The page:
00:02:07 – operands so because a and B left and

00:02:10 – right operand left right if you those

00:02:13 – are called binary

00:02:15 – binary on sand to we won't actually say

00:02:18 – that southern binary will confuse it

00:02:19 – with bitwise which was in binary numbers

00:02:21 – anyway sorry about that what I'm saying

00:02:23 – is the left and side and right side are

00:02:26 – called operands this is an operand and

00:02:28 – this is an operand and that's the

00:02:29 – operator alright so that was subtraction

00:02:32 – multiplication multiplying them 35 5

00:02:36 – times 7 35 division it'll is so like in

00:02:41 – JavaScript like I said numbers are one

00:02:42 – type so it will turn the exact value

00:02:44 – significant to like 10 I don't know how

00:02:48 – many dishes here 13 digits i think i

00:02:50 – will see that in a later chapter and on

00:02:53 – time to count them right now on ok so

00:02:55 – let's see and then we have modulo you're

00:02:58 – not familiar with modulo that is

00:02:59 – basically divide the numbers together

00:03:02 – and you get the remainder so when you

00:03:04 – divide it you get 5 so 5 divided by 7

00:03:07 – results in some sort of value get 5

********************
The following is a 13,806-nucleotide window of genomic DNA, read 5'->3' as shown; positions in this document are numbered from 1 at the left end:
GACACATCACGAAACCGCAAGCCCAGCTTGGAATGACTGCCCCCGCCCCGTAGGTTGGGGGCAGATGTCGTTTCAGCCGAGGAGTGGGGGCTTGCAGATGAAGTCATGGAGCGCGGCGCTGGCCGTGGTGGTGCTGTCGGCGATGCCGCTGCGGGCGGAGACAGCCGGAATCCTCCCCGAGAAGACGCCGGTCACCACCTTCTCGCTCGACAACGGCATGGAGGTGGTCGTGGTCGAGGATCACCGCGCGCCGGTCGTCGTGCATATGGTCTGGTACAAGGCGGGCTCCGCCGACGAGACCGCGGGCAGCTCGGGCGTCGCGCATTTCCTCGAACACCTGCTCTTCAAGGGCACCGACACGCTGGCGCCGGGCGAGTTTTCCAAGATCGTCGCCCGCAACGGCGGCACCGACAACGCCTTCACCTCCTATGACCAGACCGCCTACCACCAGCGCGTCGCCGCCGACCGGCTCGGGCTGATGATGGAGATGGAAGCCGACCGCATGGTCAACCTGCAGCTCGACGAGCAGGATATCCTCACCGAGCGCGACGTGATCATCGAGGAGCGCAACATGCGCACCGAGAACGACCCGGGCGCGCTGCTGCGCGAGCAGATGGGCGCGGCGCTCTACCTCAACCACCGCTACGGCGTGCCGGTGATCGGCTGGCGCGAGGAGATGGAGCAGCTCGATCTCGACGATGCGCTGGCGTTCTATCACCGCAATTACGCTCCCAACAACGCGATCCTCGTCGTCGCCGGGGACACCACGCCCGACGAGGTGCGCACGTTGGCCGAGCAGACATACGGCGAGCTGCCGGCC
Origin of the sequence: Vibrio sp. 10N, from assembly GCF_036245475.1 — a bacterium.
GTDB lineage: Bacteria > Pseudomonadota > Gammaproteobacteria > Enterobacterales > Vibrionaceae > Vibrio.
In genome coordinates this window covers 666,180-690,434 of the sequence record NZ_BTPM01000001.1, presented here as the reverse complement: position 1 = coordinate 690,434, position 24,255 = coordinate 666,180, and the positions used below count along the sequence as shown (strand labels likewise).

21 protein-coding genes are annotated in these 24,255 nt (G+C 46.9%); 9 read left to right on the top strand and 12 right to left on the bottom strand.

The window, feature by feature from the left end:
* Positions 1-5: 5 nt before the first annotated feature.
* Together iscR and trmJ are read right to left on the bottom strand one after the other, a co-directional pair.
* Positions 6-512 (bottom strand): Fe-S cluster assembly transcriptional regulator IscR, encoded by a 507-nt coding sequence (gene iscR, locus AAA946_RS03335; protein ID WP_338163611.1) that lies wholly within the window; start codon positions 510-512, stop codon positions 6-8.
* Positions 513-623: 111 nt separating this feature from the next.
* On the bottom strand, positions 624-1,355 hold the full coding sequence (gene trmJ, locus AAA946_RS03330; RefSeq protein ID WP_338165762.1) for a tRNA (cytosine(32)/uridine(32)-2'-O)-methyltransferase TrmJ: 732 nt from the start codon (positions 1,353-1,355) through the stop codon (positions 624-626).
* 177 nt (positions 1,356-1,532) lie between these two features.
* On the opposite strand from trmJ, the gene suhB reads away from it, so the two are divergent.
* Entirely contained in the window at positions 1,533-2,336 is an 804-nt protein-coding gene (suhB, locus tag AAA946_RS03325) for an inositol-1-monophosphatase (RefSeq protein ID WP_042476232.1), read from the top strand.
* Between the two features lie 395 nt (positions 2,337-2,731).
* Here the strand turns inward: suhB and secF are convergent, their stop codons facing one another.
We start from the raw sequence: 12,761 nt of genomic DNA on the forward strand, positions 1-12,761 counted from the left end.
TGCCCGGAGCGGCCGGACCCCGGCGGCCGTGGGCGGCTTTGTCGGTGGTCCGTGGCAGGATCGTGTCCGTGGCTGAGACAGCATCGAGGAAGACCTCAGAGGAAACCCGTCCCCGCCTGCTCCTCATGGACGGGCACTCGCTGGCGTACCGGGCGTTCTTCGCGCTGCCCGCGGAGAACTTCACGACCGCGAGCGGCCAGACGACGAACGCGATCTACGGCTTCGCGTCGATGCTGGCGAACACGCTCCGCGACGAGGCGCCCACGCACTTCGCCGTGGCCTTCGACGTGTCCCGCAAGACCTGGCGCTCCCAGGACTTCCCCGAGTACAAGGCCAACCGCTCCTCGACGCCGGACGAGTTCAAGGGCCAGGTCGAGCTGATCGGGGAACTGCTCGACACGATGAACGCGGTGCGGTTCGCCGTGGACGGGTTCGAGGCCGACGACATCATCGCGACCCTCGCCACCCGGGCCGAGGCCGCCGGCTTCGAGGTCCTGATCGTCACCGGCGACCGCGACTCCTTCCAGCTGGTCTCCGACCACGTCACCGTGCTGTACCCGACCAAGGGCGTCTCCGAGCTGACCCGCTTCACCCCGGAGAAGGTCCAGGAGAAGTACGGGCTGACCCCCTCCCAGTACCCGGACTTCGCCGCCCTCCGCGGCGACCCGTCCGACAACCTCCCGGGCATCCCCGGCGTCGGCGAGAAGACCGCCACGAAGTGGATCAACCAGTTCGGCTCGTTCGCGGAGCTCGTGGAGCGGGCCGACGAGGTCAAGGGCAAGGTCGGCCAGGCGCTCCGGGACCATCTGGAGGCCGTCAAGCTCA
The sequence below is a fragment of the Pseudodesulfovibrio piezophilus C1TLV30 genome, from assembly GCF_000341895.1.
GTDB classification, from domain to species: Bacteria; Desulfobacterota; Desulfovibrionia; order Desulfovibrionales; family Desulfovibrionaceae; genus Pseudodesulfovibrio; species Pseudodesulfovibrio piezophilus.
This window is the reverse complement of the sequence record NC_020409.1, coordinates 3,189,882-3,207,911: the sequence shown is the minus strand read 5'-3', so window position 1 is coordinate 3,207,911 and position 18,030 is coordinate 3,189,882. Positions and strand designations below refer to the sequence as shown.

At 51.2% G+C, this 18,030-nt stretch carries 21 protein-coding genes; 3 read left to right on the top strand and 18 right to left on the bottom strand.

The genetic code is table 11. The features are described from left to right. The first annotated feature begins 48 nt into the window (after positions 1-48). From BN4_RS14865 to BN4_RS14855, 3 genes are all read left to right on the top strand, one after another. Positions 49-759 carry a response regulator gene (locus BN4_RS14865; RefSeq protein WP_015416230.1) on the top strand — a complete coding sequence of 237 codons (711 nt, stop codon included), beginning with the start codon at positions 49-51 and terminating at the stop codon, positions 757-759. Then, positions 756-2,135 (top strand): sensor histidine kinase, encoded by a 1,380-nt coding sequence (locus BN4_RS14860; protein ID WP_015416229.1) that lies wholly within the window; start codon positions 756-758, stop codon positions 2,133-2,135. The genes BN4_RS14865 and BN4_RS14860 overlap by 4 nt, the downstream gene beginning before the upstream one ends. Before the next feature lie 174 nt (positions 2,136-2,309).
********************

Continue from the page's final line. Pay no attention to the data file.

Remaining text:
00:03:10 – afterwards now if that if that result

00:03:14 – was kind of weird-looking let me do

00:03:16 – something simpler that we use modulo 4

00:03:18 – so i use module oftentimes when we want

00:03:21 – one I want to get check and even odd

00:03:23 – numbers so here's 44 even number when

00:03:26 – you divide it by 2 you're checking so

00:03:28 – when you modulo 2 gets remainder 40 so

00:03:32 – you get 44 / to get better remainder

00:03:35 – which is 0 because it's a clean division

00:03:37 – that means it's an even number so when

00:03:40 – this results when a modulo of the left

00:03:43 – love modular right equals 0 that means

00:03:46 – the left side is an even number so a is

00:03:50 – an even number which is 44 that's an

00:03:52 – even number so 43 if we do that there

00:03:55 – that means we get one because if there's

00:03:57 – a remainder 1 that means it's an odd

00:03:59 – number when you modulo 2 so 4 T 3 modulo

00:04:02 – 2 is one which means 43 is an odd number

00:04:05 – you can also use when checking if an

00:04:07 – unknown value being any budget is an odd